In a pilot initiative to combat “extremism,” Facebook began notifying users if they were exposed to extremist content and whether they were concerned someone they knew was becoming an extremist.
The notification, which Facebook said is in the testing phase, either notifies users that they have potentially been exposed to extremist content or asks them if they are concerned about a friend becoming an extremist. A Facebook spokesperson told CNN Business that the feature is part of Facebook’s commitment to combatting extremism on its platform.
Facebook has had issues in the past of terrorists recruiting on the platform. A report from 2020 found that ISIS and other terrorist groups had found ways to evade content moderators, such as disguising their content with reports from legitimate news outlets, BBC reported. The groups were able to get tens of thousands of views on their recruiting materials before Facebook was able to remove them.
Facebook categorizes content that violates its policies into several categories; violence and incitement, dangerous individuals and organizations, coordinating harm and publicizing crime, regulated goods, and fraud and deception. Each category has specific descriptions for what falls into them, but some have argued that it’s not enough.
“This test is part of our larger work to assess ways to provide resources and support to people on Facebook who may have engaged with or were exposed to extremist content, or may know someone who is at risk,” a Facebook spokesperson told CNN. “We are partnering with NGOs and academic experts in this space and hope to have more to share in the future.”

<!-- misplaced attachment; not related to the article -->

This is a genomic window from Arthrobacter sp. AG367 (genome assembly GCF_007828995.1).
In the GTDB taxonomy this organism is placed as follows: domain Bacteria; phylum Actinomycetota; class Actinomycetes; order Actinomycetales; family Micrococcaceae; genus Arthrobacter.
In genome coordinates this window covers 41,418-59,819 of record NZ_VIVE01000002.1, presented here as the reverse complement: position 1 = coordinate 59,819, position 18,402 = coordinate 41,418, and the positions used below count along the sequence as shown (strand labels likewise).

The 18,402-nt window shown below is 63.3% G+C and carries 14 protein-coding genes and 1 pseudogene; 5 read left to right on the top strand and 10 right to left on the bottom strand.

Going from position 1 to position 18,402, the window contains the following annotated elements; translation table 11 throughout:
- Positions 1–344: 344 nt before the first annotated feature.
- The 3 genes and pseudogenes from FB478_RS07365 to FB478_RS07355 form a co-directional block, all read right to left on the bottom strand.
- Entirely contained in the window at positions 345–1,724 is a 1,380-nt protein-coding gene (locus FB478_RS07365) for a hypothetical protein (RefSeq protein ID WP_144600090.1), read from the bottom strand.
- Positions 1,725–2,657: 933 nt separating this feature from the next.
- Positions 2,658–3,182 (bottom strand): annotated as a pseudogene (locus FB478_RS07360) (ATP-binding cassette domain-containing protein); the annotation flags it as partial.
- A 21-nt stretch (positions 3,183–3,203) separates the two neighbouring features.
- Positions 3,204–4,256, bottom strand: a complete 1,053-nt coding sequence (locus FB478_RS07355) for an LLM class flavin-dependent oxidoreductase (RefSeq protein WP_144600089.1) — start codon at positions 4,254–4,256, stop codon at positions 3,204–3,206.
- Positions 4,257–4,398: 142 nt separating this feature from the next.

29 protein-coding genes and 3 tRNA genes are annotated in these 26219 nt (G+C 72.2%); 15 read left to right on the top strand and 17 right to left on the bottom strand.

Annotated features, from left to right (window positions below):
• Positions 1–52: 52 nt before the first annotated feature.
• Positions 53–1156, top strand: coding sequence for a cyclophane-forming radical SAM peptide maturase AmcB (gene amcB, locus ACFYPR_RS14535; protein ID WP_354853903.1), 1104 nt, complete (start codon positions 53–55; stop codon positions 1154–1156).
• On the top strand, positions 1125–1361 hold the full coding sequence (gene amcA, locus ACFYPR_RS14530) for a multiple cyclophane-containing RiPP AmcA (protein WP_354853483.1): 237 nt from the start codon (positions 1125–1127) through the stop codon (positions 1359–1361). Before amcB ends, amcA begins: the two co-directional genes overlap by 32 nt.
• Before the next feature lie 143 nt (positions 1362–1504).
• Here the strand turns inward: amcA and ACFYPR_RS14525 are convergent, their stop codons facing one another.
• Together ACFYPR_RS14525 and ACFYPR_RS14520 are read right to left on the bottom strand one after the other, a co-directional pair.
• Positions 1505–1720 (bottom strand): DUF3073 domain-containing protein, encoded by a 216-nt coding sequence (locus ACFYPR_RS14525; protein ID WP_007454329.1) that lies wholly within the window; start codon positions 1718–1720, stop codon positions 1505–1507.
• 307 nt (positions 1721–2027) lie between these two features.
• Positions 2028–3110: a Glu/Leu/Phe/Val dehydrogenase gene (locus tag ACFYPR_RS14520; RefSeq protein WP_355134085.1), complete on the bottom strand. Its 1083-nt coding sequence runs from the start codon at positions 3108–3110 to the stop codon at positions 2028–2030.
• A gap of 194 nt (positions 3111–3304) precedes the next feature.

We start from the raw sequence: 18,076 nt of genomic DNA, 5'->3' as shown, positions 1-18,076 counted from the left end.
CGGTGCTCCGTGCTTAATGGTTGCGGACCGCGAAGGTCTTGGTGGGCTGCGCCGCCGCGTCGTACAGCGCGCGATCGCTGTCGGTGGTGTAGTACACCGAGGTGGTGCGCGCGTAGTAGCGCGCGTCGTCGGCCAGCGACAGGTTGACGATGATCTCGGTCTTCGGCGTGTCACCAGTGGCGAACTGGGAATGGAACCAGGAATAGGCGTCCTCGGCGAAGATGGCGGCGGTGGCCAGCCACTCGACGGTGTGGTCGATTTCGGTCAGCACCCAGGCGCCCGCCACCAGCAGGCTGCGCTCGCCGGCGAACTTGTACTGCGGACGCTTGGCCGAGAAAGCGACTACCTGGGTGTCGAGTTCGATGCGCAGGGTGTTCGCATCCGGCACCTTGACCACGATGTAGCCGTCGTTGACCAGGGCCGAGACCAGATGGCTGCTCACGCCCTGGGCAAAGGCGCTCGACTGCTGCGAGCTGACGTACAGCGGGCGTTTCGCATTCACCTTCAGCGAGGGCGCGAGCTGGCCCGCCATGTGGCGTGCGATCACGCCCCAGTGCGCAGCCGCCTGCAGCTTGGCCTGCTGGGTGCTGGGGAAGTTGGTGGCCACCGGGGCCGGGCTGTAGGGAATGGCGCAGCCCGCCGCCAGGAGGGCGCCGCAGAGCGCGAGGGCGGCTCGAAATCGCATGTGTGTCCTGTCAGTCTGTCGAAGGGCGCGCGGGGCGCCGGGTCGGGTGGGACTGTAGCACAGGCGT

The notifications ask users if they would like to receive “confidential support” for themselves or a friend.
“Are you concerned that someone you know is becoming an extremist?” one notification asks. “We care about preventing extremism on Facebook. Others in your situation have received confidential support.”
Another alert warns users about “violent groups” trying to “manipulate” them.
“Violent groups try to manipulate your anger and disappointment,” it says. “You can take action now to protect yourself and others.”
Screenshots of the alerts quickly went viral on social media, with some commentators saying that the initiative took things too far.
Freelance writer Jack Hunter said that Facebook is becoming extremist, not its users.
Republican New York Rep. Elise Stefanik slammed Facebook’s “unconstitutional censorship.”
2020 Libertarian party candidate Spike Cohen joked about Facebook refusing to share what content was allegedly harmful with users.
The warning is part of Facebook’s response to people calling for the platform to do more to moderate content. After accusations that President Donald Trump incited the Jan. 6 riot using Facebook, the platform – along with most major social media platforms – suspended his account. During a November hearing on social media and misinformation, Democratic lawmakers put pressure on Facebook and Twitter to censor more content, including “hate speech.”
A report by The Associated Press said that QAnon and militia movements were able to “promote violence” during the election using Facebook groups. The Guardian cited experts who said that policy changes to no longer recommend political groups to people don’t “do enough to combat the long history of abuse that’s been allowed to fester on Facebook.” Morning Consult said that Facebook has “neither the capacity nor the will to comprehensively remove violent extremist content and misinformation.”
Prominent accounts on Twitter have also called for Facebook to remove more content.
Facebook did not respond to the Daily Caller’s request for comment.